United Presbyterian Home
Recent guests at the home of Dorothy White included her son and his wife, the Rev. Bruce and Pam White of Tuscon, Ariz. While in Iowa, Bruce and Pam attended the Bettendorf High School graduation of their granddaughter, Jordan Raso.
Several residents have been seen planting gardens in the garden plots provided them on the south side of campus. They have all of the usual garden vegetables including tomato plants, onions, beans, radishes, and lettuce in individual gardens with a few sunflowers mixed in. Volunteer residents were busy last week planting sweet corn in a communal plot as they do each year to share with all residents. The dietary staff prepares the corn to serve at meals in season. Tom Tanner, Brad Goff, Jim Reid, Richard Henningfield, Larry Bartlett, and Carol Ray are some of the volunteer green thumbers.
Health Center residents enjoyed a hymn sing on Tuesday provided by UP Church Circle 4 members Jane Cuddeback, Janice Twinam and Julia Gamon. Julia played the piano as Jane and Janice led the residents in song.
The United Presbyterian Home was well represented in the sidewalk chalk painting contest in conjunction with Washington’s 175th anniversary on Wednesday morning. Young Up with Day Care artists Titan Ross, Quintyn Garibay, Braedon Tappan and Tyrese Wright created a hearts-and-flowers theme with UP UP and Away printed on it. It was a delight to see the big, bold, colorful flowers. Diana Rich, Elizabeth Tschantz and Betty Beenblossom created their own reflecting version of the UP Home logo with the circling message of Living the Dream at the UP Home. This talented trio won first place.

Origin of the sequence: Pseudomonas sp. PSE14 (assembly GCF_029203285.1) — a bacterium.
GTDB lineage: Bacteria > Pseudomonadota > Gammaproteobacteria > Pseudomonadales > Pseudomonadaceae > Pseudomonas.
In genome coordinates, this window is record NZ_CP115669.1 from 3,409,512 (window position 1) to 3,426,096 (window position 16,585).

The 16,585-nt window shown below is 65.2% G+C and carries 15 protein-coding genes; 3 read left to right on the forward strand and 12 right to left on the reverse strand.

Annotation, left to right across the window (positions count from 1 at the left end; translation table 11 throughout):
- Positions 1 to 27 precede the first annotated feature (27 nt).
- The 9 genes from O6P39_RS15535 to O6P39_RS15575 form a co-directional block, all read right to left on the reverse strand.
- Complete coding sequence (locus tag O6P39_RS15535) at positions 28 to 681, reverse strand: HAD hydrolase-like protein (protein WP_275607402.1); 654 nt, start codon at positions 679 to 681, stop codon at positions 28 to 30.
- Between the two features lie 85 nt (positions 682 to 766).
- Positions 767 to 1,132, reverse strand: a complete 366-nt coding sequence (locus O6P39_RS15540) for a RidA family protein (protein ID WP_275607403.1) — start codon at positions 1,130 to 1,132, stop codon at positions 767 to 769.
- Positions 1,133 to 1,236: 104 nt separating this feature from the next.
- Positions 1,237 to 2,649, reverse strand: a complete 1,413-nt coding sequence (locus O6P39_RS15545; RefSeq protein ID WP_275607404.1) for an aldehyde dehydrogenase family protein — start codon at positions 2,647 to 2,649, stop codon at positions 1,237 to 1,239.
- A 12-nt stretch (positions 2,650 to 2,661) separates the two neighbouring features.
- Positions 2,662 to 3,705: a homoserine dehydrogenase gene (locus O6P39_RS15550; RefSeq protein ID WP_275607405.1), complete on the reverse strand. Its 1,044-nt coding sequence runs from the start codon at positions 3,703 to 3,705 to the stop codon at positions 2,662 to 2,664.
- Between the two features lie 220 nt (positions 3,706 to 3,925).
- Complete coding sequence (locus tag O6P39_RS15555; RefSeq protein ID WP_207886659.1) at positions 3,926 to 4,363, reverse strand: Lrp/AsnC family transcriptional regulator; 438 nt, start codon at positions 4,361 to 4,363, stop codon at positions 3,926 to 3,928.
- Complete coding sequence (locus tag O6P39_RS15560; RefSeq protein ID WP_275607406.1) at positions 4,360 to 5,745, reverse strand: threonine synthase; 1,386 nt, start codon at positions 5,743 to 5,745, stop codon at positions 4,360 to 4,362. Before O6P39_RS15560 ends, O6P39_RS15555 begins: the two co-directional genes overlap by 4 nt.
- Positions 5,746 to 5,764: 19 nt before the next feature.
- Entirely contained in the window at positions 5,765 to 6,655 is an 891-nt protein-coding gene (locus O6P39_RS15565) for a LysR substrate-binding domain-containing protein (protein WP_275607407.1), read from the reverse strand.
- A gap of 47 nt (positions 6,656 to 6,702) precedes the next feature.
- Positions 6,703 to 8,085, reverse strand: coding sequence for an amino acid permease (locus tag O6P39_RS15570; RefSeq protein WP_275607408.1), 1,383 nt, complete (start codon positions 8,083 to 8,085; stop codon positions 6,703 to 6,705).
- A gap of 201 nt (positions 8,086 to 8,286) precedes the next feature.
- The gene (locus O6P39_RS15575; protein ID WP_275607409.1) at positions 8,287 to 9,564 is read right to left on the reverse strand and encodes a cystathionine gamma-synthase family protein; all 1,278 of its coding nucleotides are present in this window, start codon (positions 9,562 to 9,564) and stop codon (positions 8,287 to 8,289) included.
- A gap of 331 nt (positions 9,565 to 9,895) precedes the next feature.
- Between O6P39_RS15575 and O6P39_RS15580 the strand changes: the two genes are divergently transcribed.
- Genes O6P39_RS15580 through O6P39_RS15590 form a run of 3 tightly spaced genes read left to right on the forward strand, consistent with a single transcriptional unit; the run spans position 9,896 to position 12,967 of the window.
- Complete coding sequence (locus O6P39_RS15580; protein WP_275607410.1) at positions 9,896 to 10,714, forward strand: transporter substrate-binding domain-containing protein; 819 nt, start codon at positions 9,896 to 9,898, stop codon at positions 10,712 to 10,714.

Classics Et Cetera for June 5, 2014, included the overture to “The Apothecary” by Joseph Haydn; “Ashokan Faiewell” by Jay Ungar; “Una furtiva Lagrima” from “L’Elixir d’amore” by Gaetano Donizetti; “None but the Lonely Heart” by Peter Ilyich Tchaikovsky; 2 versions of “Amazing Grace”; 3rd Movement of Symphony No. 1 (“Spring”) by Robert Schumann; 1st Movement of “Palladio” by Karl Jenkins; “Spirit of Independence,” march by Abe Holzmann.
Jay Ungar (born 1946) grew up in New York City and found himself in Greenwich Village during the 1960s. He is best known for a little piece, “Ashokan Farewell,” he wrote in 1982 as a lament or a farewell waltz at the close of the annual Fiddle and Dance Camp at Ashokan Reservoir near New Paltz in upstate New York. Later, the piece was “discovered” by Ken Burns, the producer of the hugely popular 1990 PBS miniseries “The Civil War.” Burns made it the title theme of the entire series and it became very popular on its own.